MEPs vote to protect European banana growers from imports

By Niamh Michail contact

- Last updated on GMT

© iStock
© iStock

Related tags: European union, Eu

Members of the European Parliament (MEPs) gave the green light to measures aimed at protecting European banana producers from import surges last week as one of the biggest global producers, Ecuador, signed up for more trade with the EU.  

The safeguards come as Ecuador last month joined an EU trade agreement, already in place between the EU and Colombia and Peru. In addition to banana exports, the trade deal gives Ecuador improved access to the EU for fish, cut flowers, coffee, cocoa, fruits and nuts. 

French MEP and draft bill rapporteur Marielle de Sarnez said before the vote: “Ecuador’s accession to the trade agreement with Colombia and Peru has a significant impact on EU banana producers. It might possibly destabilise a sector which plays an essential role in the outermost regions and is responsible for 37,000 jobs. It is therefore very important that our producers be better protected."

Europe’s domestic banana production comes from producers in Spain (Canary Islands), Portugal (Madeira and Azores), Cyprus and Greece, as well as the French overseas territories of Guadeloupe and Martinique. Together, these growers account for around 11% of EU demand for bananas.

“From now on, they will be better informed and more involved in monitoring the market. Also, the Commission will have a legal obligation to act if there is a surge in imports. By adopting this text, we are actively helping our outermost regions, so important for our Union,” ​added de Sarnez.

Going bananas

Bananas are mostly eaten fresh but have found their way into some recent product launches in Europe, such as UK start-up ChicP's banana and cocoa hummus​. ​Brazilian researchers have also identified green banana flour​ as a promising ingredient for gluten-free pasta formulations.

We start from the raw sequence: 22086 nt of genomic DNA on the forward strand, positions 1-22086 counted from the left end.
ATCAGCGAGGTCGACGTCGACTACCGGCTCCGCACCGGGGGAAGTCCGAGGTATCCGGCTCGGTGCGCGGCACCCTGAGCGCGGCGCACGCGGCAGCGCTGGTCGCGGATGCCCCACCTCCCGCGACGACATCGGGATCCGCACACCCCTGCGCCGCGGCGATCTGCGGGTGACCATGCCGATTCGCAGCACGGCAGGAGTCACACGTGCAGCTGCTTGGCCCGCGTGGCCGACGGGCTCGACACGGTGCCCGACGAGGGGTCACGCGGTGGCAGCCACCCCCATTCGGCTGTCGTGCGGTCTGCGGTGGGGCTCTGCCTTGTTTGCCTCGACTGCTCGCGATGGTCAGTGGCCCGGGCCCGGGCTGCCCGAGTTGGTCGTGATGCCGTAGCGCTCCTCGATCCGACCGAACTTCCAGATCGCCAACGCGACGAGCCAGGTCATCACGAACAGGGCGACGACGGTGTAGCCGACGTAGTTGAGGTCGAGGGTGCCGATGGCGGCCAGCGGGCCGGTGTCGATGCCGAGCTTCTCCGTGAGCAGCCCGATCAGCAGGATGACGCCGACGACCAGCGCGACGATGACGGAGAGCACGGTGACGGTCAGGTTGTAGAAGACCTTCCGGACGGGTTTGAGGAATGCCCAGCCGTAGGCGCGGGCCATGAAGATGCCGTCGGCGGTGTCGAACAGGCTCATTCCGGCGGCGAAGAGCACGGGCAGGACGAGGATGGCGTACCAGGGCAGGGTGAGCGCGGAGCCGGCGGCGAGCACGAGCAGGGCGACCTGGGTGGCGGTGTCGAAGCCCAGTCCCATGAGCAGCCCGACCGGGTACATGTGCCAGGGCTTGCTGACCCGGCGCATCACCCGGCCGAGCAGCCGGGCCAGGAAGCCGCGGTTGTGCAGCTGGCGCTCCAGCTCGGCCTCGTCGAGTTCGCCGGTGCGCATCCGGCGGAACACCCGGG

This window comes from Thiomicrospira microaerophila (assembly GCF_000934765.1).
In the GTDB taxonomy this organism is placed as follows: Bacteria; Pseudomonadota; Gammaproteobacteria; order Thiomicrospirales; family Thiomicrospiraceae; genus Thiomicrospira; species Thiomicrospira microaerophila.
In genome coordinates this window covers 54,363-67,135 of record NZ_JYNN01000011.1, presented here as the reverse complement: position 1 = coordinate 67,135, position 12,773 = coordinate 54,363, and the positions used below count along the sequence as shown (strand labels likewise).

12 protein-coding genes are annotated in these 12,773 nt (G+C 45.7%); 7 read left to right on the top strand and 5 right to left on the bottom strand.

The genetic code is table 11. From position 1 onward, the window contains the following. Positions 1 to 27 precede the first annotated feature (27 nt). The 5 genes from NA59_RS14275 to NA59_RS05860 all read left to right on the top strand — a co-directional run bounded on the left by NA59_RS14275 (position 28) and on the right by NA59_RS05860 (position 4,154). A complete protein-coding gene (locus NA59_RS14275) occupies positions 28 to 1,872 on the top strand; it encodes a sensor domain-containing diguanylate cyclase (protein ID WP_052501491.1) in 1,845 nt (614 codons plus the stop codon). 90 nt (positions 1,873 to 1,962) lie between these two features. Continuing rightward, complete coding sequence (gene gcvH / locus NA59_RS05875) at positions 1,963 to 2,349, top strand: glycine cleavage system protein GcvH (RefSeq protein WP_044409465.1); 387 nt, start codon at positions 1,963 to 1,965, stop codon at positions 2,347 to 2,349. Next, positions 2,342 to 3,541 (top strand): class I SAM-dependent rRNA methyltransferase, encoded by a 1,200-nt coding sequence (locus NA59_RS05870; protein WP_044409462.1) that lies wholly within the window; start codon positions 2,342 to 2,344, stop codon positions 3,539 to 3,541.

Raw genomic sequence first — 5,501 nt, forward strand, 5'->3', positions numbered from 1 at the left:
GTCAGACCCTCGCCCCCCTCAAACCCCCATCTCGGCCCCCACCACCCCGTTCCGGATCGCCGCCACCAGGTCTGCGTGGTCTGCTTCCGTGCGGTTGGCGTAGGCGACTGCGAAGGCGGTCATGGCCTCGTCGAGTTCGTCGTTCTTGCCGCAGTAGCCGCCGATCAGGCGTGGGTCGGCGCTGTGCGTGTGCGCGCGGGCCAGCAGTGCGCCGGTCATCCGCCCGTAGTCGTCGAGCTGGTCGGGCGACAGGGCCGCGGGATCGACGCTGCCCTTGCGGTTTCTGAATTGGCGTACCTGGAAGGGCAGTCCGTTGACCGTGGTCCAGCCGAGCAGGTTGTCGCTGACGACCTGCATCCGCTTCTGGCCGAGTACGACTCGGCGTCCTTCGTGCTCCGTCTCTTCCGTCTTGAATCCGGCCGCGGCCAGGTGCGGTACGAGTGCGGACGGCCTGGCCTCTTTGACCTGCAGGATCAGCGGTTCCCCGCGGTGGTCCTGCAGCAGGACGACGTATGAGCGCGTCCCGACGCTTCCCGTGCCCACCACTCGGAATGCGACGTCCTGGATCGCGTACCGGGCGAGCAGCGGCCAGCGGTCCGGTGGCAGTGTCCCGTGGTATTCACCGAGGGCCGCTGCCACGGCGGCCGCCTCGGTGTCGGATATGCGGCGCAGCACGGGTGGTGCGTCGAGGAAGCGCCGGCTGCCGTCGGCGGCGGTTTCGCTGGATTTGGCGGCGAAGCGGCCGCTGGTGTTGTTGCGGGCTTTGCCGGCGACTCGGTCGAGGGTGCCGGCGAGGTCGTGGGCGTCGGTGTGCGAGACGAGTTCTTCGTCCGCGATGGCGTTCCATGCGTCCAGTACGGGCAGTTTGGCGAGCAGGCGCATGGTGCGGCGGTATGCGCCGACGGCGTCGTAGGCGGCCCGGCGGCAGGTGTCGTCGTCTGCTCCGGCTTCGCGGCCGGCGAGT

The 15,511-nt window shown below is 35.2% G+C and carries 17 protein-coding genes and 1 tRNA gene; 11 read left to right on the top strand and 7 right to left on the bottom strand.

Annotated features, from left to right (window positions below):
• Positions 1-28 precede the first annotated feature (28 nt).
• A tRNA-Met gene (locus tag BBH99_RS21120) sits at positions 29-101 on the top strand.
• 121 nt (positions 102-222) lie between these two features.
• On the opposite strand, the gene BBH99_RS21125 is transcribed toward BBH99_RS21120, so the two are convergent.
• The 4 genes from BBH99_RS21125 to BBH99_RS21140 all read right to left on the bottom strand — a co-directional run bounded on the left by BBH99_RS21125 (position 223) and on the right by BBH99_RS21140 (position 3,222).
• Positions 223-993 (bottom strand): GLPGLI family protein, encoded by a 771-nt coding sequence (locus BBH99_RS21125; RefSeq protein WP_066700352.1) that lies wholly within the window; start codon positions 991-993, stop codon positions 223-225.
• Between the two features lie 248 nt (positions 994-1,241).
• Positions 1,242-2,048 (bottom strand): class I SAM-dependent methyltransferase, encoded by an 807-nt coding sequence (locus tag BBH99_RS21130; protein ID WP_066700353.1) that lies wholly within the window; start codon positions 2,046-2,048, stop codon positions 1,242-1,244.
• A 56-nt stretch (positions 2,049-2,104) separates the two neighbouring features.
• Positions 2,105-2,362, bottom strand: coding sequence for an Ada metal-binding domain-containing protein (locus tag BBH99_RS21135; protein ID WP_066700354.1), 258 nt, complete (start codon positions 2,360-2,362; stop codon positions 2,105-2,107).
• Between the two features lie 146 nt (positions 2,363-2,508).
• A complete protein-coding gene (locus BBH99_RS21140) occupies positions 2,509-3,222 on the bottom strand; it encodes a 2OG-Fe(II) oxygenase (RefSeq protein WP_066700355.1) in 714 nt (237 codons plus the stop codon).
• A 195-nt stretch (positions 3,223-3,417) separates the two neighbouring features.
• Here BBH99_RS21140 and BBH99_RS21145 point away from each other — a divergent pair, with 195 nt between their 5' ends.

vote parliament approval claim
© iStock

The temporary stabilisation mechanism enables preferences to be suspended once an annual threshold is reached. There will also be an early warning system, which is triggered when import volumes reach 80% of the threshold. If this happens, the EU Commission will have to alert Parliament and the Council, improving on a similar mechanism which was in place between the EU and Columbia and Peru.

The Commission will review the situation in two years and extend the protective measures if the situation for European producers worsens.

Approved by 544 votes to 78, with 21 abstentions, the rules will come into force once they have been formally approved by the Council.

In order to gain access to the trade deal Ecuador had to present the European Parliament with an action plan on how it would tackle issues such as labour rights, deforestation and the protection of indigenous peoples.

The banana industry is worth an estimated $8 billion (€7.1 bn) a year, according to Stanford University researchers.

According to the United Nations’ Food and Agriculture Organisation (FAO)​,​ India and China top the table in world banana production, producing around 26% of the worldwide crop of 139 million metric tonnes.

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